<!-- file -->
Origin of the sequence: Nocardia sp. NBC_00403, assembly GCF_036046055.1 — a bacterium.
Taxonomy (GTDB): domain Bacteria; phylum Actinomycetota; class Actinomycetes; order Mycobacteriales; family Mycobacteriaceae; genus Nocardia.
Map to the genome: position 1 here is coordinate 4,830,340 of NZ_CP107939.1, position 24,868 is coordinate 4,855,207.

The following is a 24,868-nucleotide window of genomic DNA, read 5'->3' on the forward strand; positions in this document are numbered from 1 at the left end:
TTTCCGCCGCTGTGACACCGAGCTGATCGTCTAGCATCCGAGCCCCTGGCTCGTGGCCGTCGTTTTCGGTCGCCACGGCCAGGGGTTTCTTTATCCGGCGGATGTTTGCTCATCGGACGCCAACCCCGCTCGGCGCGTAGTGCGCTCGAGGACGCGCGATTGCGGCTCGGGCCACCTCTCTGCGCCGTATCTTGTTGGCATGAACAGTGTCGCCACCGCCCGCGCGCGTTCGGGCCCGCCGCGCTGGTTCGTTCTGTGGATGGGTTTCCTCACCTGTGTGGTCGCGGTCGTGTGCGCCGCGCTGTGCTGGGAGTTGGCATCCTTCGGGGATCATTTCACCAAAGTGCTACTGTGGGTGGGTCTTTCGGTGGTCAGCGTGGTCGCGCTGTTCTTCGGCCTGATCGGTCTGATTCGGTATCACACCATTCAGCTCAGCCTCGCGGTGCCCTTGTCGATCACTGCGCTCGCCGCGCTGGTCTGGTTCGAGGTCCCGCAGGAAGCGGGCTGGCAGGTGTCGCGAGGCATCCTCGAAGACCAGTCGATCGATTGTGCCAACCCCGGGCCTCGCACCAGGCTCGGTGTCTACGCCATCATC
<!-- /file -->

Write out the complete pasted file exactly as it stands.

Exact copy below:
Origin of the sequence: Nocardia sp. NBC_00403, assembly GCF_036046055.1 — a bacterium.
Taxonomy (GTDB): domain Bacteria; phylum Actinomycetota; class Actinomycetes; order Mycobacteriales; family Mycobacteriaceae; genus Nocardia.
Map to the genome: position 1 here is coordinate 4,830,340 of NZ_CP107939.1, position 24,868 is coordinate 4,855,207.

The following is a 24,868-nucleotide window of genomic DNA, read 5'->3' on the forward strand; positions in this document are numbered from 1 at the left end:
TTTCCGCCGCTGTGACACCGAGCTGATCGTCTAGCATCCGAGCCCCTGGCTCGTGGCCGTCGTTTTCGGTCGCCACGGCCAGGGGTTTCTTTATCCGGCGGATGTTTGCTCATCGGACGCCAACCCCGCTCGGCGCGTAGTGCGCTCGAGGACGCGCGATTGCGGCTCGGGCCACCTCTCTGCGCCGTATCTTGTTGGCATGAACAGTGTCGCCACCGCCCGCGCGCGTTCGGGCCCGCCGCGCTGGTTCGTTCTGTGGATGGGTTTCCTCACCTGTGTGGTCGCGGTCGTGTGCGCCGCGCTGTGCTGGGAGTTGGCATCCTTCGGGGATCATTTCACCAAAGTGCTACTGTGGGTGGGTCTTTCGGTGGTCAGCGTGGTCGCGCTGTTCTTCGGCCTGATCGGTCTGATTCGGTATCACACCATTCAGCTCAGCCTCGCGGTGCCCTTGTCGATCACTGCGCTCGCCGCGCTGGTCTGGTTCGAGGTCCCGCAGGAAGCGGGCTGGCAGGTGTCGCGAGGCATCCTCGAAGACCAGTCGATCGATTGTGCCAACCCCGGGCCTCGCACCAGGCTCGGTGTCTACGCCATCATC